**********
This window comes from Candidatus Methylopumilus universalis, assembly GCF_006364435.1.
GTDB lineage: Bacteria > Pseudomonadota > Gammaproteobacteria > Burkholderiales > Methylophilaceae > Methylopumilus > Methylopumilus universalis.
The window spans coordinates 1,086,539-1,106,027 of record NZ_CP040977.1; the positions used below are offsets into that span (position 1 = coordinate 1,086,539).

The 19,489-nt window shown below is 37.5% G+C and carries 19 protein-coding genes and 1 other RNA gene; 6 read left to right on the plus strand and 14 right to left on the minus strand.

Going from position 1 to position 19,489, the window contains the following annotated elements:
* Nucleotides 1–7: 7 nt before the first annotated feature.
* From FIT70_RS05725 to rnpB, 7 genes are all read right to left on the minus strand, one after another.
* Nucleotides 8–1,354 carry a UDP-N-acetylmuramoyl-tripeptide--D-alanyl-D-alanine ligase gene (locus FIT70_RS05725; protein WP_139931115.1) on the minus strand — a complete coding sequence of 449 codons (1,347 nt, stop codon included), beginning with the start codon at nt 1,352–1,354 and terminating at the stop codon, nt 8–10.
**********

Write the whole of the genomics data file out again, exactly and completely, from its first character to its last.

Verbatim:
This window comes from Candidatus Methylopumilus universalis, assembly GCF_006364435.1.
GTDB lineage: Bacteria > Pseudomonadota > Gammaproteobacteria > Burkholderiales > Methylophilaceae > Methylopumilus > Methylopumilus universalis.
The window spans coordinates 1,086,539-1,106,027 of record NZ_CP040977.1; the positions used below are offsets into that span (position 1 = coordinate 1,086,539).

The 19,489-nt window shown below is 37.5% G+C and carries 19 protein-coding genes and 1 other RNA gene; 6 read left to right on the plus strand and 14 right to left on the minus strand.

Going from position 1 to position 19,489, the window contains the following annotated elements:
* Nucleotides 1–7: 7 nt before the first annotated feature.
* From FIT70_RS05725 to rnpB, 7 genes are all read right to left on the minus strand, one after another.
* Nucleotides 8–1,354 carry a UDP-N-acetylmuramoyl-tripeptide--D-alanyl-D-alanine ligase gene (locus FIT70_RS05725; protein WP_139931115.1) on the minus strand — a complete coding sequence of 449 codons (1,347 nt, stop codon included), beginning with the start codon at nt 1,352–1,354 and terminating at the stop codon, nt 8–10.